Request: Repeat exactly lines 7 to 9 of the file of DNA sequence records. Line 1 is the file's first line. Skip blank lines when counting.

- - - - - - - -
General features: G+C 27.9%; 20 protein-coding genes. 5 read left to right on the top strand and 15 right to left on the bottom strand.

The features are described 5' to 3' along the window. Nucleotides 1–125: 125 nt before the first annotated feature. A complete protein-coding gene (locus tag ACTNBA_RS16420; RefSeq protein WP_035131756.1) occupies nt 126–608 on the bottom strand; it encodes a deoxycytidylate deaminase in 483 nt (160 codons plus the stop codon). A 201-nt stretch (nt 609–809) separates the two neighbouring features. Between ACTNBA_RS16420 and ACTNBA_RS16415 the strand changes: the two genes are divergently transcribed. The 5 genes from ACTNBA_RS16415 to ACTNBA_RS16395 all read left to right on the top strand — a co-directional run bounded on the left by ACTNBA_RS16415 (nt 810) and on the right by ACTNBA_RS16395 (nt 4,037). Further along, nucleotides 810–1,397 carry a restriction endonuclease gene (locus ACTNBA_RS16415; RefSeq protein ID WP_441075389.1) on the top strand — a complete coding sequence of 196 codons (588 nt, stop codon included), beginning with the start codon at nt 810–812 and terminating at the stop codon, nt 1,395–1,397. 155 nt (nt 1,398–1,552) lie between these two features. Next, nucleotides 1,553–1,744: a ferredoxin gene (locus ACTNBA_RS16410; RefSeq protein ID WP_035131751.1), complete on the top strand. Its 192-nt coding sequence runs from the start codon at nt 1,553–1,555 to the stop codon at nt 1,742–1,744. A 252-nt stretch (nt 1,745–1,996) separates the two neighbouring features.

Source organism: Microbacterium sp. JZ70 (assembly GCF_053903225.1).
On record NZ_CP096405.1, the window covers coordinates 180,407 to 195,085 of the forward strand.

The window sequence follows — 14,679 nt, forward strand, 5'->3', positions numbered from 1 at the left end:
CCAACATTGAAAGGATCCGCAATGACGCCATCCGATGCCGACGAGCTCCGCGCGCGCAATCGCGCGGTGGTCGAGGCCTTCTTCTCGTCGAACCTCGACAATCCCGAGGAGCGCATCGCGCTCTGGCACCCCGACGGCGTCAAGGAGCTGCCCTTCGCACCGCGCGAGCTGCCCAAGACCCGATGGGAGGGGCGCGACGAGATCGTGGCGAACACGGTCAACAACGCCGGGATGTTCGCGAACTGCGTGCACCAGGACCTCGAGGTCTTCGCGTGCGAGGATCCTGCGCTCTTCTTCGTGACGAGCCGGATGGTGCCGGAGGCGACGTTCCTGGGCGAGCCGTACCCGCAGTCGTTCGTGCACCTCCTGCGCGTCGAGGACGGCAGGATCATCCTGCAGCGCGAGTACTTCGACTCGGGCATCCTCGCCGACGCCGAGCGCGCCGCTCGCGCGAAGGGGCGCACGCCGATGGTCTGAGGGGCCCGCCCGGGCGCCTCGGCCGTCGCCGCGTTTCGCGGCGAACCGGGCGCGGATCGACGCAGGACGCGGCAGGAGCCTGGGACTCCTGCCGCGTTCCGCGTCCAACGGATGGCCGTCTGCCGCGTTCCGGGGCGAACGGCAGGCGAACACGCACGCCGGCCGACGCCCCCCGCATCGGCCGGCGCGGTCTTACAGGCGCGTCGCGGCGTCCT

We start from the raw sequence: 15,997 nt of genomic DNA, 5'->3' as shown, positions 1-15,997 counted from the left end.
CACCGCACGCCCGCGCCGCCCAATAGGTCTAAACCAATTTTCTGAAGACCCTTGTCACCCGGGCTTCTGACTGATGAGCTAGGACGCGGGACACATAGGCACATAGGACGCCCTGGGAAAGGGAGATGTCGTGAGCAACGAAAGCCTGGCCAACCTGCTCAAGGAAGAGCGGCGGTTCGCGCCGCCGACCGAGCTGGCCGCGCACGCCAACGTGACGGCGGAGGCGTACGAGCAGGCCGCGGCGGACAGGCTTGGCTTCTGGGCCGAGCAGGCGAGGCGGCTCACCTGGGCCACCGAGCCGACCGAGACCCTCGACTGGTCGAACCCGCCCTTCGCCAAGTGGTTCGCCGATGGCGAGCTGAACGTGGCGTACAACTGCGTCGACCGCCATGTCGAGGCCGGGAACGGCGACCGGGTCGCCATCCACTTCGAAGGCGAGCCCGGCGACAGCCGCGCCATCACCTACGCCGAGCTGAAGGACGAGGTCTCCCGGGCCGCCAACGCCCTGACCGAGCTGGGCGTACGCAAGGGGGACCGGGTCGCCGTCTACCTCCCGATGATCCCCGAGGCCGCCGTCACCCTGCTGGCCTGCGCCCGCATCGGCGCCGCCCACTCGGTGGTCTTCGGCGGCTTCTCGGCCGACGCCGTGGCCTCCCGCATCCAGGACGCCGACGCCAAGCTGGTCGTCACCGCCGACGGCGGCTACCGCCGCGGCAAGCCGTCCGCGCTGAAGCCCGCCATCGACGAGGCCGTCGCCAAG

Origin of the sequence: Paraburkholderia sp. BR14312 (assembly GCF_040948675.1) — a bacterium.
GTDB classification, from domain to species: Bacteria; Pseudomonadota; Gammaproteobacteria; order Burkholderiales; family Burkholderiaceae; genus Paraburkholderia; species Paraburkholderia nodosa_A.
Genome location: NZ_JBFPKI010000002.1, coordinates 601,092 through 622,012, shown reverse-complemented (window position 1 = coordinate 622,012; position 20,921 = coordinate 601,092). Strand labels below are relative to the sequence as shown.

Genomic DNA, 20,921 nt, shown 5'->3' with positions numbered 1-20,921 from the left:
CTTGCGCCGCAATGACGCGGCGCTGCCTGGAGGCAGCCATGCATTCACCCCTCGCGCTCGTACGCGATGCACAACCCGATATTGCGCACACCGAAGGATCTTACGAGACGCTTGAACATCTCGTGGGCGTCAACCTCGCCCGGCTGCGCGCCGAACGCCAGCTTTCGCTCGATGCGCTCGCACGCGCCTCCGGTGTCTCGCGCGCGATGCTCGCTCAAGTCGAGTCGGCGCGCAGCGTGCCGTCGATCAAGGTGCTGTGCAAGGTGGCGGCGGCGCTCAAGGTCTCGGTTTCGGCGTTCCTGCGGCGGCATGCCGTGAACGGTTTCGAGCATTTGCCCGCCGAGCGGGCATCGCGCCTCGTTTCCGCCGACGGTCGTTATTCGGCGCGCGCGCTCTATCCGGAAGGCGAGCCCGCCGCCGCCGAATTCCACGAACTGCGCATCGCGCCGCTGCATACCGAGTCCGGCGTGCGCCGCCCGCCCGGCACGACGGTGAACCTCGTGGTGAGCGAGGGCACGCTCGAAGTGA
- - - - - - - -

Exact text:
We start from the raw sequence: 15,997 nt of genomic DNA, 5'->3' as shown, positions 1-15,997 counted from the left end.
CACCGCACGCCCGCGCCGCCCAATAGGTCTAAACCAATTTTCTGAAGACCCTTGTCACCCGGGCTTCTGACTGATGAGCTAGGACGCGGGACACATAGGCACATAGGACGCCCTGGGAAAGGGAGATGTCGTGAGCAACGAAAGCCTGGCCAACCTGCTCAAGGAAGAGCGGCGGTTCGCGCCGCCGACCGAGCTGGCCGCGCACGCCAACGTGACGGCGGAGGCGTACGAGCAGGCCGCGGCGGACAGGCTTGGCTTCTGGGCCGAGCAGGCGAGGCGGCTCACCTGGGCCACCGAGCCGACCGAGACCCTCGACTGGTCGAACCCGCCCTTCGCCAAGTGGTTCGCCGATGGCGAGCTGAACGTGGCGTACAACTGCGTCGACCGCCATGTCGAGGCCGGGAACGGCGACCGGGTCGCCATCCACTTCGAAGGCGAGCCCGGCGACAGCCGCGCCATCACCTACGCCGAGCTGAAGGACGAGGTCTCCCGGGCCGCCAACGCCCTGACCGAGCTGGGCGTACGCAAGGGGGACCGGGTCGCCGTCTACCTCCCGATGATCCCCGAGGCCGCCGTCACCCTGCTGGCCTGCGCCCGCATCGGCGCCGCCCACTCGGTGGTCTTCGGCGGCTTCTCGGCCGACGCCGTGGCCTCCCGCATCCAGGACGCCGACGCCAAGCTGGTCGTCACCGCCGACGGCGGCTACCGCCGCGGCAAGCCGTCCGCGCTGAAGCCCGCCATCGACGAGGCCGTCGCCAAG

Origin of the sequence: Paraburkholderia sp. BR14312 (assembly GCF_040948675.1) — a bacterium.